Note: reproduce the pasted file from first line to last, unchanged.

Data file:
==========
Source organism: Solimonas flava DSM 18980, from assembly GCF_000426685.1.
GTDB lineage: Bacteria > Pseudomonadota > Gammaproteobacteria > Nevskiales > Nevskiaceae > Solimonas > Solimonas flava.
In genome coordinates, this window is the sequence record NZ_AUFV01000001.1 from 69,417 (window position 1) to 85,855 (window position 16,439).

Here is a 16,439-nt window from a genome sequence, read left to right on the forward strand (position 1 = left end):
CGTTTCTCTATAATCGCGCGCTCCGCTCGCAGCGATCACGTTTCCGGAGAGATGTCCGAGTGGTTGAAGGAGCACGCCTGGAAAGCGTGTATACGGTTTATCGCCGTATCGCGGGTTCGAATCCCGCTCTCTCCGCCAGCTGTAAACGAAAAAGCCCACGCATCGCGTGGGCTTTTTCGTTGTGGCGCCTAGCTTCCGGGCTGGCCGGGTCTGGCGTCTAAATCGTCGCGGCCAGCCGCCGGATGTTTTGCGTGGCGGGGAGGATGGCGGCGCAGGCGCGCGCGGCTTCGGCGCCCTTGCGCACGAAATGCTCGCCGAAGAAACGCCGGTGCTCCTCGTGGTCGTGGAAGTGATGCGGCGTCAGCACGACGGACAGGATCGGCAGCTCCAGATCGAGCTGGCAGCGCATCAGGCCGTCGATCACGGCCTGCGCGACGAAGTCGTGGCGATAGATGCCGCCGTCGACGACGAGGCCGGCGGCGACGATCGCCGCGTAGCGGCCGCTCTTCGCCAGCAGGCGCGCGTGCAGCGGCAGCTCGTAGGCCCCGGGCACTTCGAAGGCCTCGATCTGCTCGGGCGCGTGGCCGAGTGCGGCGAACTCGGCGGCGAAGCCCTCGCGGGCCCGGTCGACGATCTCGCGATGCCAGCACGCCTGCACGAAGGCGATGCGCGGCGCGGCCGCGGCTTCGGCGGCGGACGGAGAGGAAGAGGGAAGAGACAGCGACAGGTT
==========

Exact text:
Source organism: Solimonas flava DSM 18980, from assembly GCF_000426685.1.
GTDB lineage: Bacteria > Pseudomonadota > Gammaproteobacteria > Nevskiales > Nevskiaceae > Solimonas > Solimonas flava.
In genome coordinates, this window is the sequence record NZ_AUFV01000001.1 from 69,417 (window position 1) to 85,855 (window position 16,439).

Here is a 16,439-nt window from a genome sequence, read left to right on the forward strand (position 1 = left end):
CGTTTCTCTATAATCGCGCGCTCCGCTCGCAGCGATCACGTTTCCGGAGAGATGTCCGAGTGGTTGAAGGAGCACGCCTGGAAAGCGTGTATACGGTTTATCGCCGTATCGCGGGTTCGAATCCCGCTCTCTCCGCCAGCTGTAAACGAAAAAGCCCACGCATCGCGTGGGCTTTTTCGTTGTGGCGCCTAGCTTCCGGGCTGGCCGGGTCTGGCGTCTAAATCGTCGCGGCCAGCCGCCGGATGTTTTGCGTGGCGGGGAGGATGGCGGCGCAGGCGCGCGCGGCTTCGGCGCCCTTGCGCACGAAATGCTCGCCGAAGAAACGCCGGTGCTCCTCGTGGTCGTGGAAGTGATGCGGCGTCAGCACGACGGACAGGATCGGCAGCTCCAGATCGAGCTGGCAGCGCATCAGGCCGTCGATCACGGCCTGCGCGACGAAGTCGTGGCGATAGATGCCGCCGTCGACGACGAGGCCGGCGGCGACGATCGCCGCGTAGCGGCCGCTCTTCGCCAGCAGGCGCGCGTGCAGCGGCAGCTCGTAGGCCCCGGGCACTTCGAAGGCCTCGATCTGCTCGGGCGCGTGGCCGAGTGCGGCGAACTCGGCGGCGAAGCCCTCGCGGGCCCGGTCGACGATCTCGCGATGCCAGCACGCCTGCACGAAGGCGATGCGCGGCGCGGCCGCGGCTTCGGCGGCGGACGGAGAGGAAGAGGGAAGAGACAGCGACAGGTT